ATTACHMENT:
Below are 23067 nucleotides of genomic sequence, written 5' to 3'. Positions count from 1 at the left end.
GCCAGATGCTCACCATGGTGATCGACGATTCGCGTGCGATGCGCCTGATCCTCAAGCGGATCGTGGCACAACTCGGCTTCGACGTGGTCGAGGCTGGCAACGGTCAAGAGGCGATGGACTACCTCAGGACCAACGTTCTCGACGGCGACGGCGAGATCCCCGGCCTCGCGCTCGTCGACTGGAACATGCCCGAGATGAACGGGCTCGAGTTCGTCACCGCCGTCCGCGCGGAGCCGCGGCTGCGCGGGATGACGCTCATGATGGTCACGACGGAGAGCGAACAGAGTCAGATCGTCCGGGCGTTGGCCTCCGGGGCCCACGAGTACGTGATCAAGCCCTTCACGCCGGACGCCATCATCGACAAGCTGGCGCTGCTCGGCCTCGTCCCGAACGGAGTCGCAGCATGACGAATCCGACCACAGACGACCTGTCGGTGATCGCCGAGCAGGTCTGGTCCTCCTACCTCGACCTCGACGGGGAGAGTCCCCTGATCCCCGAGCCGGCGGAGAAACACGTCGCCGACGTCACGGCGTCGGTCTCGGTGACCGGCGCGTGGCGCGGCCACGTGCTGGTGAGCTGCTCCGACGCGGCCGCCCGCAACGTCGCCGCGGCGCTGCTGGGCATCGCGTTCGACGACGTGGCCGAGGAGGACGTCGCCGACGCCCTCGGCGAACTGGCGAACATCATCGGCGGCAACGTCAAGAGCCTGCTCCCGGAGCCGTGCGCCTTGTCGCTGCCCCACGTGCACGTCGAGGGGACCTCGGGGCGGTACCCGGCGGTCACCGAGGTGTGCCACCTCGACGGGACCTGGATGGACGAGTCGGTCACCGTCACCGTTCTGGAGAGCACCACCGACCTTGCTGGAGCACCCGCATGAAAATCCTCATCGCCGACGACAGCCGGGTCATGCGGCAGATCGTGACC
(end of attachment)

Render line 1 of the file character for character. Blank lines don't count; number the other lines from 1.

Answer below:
Below are 23067 nucleotides of genomic sequence, written 5' to 3'. Positions count from 1 at the left end.